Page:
Union Pacific to Operate the World’s Largest Fleet of Battery-Electric Freight Locomotives

Progress Rail is one of the two industry partners that will be providing the electric locomotives for Union Pacific 7 photos
Photo: Progress Rail
The famous net-zero CO2 goal, with its 2050 deadline, is shining bright not just for the automotive industry but a wide variety of mobility and transportation sectors via land, air, or water. When it comes to rails, some are betting on hydrogen, while others, like Union Pacific, are investing heavily in battery-electric alternatives.
Union Pacific Railroad is one of the players in the transportation world that’s committed to achieving net-zero greenhouse gas emissions by 2050. At the end of 2021, it published its Climate Action Plan that outlines the steps it plans to take in order to achieve this. But, until then, the immediate goal is to cut these emissions by 25% by the end of this decade.

One of the main ways that Union Pacific plans to do that is by supporting battery-electric technology for locomotives as a viable solution for long-haul service in the near future. The numbers look promising – around 4,000 tons of CO2 could be eliminated for every ten electric locomotives on an annual basis. According to Union Pacific, this would be equal to taking 800 cars off the road, which is no small accomplishment.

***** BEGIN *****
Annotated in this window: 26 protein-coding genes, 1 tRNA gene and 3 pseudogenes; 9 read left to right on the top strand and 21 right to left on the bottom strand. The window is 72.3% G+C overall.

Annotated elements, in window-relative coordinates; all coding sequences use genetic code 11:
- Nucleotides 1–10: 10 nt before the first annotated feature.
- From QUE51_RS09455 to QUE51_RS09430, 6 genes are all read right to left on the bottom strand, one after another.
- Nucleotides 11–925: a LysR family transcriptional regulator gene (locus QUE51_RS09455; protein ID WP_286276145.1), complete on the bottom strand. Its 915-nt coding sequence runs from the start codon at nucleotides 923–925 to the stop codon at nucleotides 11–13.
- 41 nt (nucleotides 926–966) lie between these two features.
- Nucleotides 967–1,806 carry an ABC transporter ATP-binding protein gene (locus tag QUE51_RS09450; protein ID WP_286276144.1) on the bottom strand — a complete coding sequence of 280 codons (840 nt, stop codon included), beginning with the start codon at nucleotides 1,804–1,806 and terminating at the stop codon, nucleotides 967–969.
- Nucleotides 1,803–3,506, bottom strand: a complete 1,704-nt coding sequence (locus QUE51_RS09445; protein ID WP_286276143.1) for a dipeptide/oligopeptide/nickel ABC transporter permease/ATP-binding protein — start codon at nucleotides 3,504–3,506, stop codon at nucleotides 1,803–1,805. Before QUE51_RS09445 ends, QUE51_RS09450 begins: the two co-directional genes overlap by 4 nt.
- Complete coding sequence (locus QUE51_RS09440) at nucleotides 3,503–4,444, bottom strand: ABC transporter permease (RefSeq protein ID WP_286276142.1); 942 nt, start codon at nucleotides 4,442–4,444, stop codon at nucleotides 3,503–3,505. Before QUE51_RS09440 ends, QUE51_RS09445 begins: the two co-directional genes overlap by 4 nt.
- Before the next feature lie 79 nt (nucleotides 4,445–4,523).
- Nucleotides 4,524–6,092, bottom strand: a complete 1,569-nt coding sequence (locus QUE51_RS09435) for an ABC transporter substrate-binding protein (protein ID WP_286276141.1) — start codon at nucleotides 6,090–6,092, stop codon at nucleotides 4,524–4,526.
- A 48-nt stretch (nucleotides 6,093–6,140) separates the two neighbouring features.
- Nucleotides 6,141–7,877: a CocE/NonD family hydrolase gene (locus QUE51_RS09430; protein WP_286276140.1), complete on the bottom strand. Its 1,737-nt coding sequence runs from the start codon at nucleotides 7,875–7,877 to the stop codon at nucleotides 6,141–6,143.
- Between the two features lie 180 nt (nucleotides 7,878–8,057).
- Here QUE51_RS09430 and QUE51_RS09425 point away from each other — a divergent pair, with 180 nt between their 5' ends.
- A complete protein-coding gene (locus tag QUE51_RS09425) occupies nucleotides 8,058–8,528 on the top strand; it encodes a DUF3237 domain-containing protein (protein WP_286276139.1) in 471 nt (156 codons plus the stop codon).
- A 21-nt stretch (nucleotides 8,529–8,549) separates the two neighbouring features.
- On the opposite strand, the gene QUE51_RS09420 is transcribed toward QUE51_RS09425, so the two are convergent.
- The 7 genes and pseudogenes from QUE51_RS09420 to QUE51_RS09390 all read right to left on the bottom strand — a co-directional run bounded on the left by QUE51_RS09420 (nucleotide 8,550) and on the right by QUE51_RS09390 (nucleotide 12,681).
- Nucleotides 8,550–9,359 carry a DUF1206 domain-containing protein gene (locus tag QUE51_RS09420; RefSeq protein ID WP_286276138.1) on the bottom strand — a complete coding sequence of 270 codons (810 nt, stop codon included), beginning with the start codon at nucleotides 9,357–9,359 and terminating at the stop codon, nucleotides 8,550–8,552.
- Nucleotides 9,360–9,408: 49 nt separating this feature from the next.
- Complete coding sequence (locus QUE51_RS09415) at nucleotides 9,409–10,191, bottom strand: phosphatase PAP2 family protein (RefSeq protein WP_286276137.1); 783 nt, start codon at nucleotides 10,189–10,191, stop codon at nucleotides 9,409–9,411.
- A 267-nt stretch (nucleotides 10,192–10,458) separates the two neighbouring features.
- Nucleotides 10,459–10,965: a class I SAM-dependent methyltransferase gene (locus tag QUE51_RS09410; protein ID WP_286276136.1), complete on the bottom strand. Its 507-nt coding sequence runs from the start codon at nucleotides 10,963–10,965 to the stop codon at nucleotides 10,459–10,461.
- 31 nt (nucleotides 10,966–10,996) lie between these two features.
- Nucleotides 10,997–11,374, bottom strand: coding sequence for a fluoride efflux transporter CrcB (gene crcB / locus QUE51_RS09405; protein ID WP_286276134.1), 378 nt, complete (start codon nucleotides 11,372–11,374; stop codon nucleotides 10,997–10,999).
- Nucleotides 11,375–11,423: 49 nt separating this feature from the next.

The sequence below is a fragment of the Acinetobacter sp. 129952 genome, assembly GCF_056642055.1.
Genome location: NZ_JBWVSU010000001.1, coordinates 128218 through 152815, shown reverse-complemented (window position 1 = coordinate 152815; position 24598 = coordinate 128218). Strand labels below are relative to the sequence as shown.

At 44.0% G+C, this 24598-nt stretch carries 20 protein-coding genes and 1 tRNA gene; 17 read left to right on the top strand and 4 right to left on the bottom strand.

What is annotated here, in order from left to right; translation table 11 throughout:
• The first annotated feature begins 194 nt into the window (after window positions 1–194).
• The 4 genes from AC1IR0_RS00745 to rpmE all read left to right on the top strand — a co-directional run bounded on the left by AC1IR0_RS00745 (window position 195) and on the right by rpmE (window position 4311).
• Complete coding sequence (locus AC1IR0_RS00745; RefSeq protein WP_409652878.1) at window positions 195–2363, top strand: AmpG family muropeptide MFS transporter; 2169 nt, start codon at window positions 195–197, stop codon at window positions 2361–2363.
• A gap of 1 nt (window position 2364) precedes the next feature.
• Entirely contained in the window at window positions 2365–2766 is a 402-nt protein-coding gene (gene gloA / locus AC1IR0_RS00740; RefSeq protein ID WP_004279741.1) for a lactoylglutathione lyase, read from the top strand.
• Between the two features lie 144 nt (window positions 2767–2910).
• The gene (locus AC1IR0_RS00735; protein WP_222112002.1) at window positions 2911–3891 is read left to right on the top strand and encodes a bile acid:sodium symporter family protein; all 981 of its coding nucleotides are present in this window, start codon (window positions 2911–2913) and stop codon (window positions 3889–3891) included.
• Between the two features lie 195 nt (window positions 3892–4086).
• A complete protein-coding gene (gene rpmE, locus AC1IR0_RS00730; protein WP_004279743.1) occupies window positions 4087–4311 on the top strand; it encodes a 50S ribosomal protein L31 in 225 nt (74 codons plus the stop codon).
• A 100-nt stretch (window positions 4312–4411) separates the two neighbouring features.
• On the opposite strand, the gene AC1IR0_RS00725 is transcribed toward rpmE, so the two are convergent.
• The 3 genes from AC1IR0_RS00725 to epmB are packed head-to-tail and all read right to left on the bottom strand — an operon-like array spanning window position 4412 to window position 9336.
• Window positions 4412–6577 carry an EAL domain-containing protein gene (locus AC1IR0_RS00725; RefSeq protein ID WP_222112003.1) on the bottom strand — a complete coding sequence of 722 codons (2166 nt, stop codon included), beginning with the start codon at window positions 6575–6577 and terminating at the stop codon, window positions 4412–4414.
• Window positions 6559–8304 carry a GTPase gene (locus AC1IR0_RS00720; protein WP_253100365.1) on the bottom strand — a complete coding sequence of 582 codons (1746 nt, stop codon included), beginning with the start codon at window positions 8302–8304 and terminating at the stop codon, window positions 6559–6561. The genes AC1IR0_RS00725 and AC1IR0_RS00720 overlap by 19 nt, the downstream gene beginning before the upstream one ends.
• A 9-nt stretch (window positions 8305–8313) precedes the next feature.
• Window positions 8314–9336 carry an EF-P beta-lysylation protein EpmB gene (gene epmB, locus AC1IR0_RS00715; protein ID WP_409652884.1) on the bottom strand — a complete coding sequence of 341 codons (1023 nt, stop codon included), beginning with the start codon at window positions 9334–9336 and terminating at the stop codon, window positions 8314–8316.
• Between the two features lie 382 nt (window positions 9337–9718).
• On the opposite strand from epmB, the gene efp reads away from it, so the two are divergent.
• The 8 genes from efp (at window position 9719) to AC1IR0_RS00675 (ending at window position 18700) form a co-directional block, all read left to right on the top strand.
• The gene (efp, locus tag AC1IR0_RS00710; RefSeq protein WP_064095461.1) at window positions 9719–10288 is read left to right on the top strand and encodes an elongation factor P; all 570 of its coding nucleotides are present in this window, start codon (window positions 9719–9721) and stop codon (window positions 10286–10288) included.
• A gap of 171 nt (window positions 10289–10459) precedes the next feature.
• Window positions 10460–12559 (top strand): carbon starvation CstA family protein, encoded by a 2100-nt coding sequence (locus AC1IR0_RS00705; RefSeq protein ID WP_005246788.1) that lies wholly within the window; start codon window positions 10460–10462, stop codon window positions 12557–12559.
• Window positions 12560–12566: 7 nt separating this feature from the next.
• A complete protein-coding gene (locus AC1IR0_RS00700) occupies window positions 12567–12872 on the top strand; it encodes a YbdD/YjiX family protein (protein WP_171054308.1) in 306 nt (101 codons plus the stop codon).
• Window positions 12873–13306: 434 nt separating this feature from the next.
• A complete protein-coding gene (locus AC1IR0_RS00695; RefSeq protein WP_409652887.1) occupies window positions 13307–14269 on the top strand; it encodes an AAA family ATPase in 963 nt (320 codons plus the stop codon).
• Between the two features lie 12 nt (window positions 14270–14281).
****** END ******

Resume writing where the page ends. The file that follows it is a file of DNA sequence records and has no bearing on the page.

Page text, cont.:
The rail company isn’t wasting any time and will start testing its first battery-electric locomotives in yard operations next year. The 20 new locomotives will be purchased from Progress Rail, a Caterpillar company, and Wabtec Corporation, both known as innovators in this field. The stakes are high, as this will lead to the world’s largest carrier-owned battery-electric locomotive fleet. Union Pacific stated that this is the largest investment in electric technology by a U.S. Class I rail, adding up to $100 million. This includes not just the locomotives themselves but also upgrades for the yard infrastructure.

The first zero-emissions locomotives are scheduled to arrive on site in 2023, with the fleet to be completed by the end of 2024. They’ll first undergo performance tests in various weather conditions at the company’s rail yards in California and Nebraska. If all goes all, they will become the world’s largest carrier-owned electric locomotive fleet, active for freight operations.

This sustainable project also benefitted from funds awarded by the Port of Los Angeles, which received a governmental Diesel Emission Reduction Act (DERA) grant.
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Editor's note: Gallery showing various Progress Rail freight locomotives

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About the author: Otilia Drăgan
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Otilia believes that if it’s eco, green, or groundbreaking, people should know about it (especially if it's got wheels or wings). Working in online media for over five years, she's gained a deeper perspective on how people everywhere can inspire each other.
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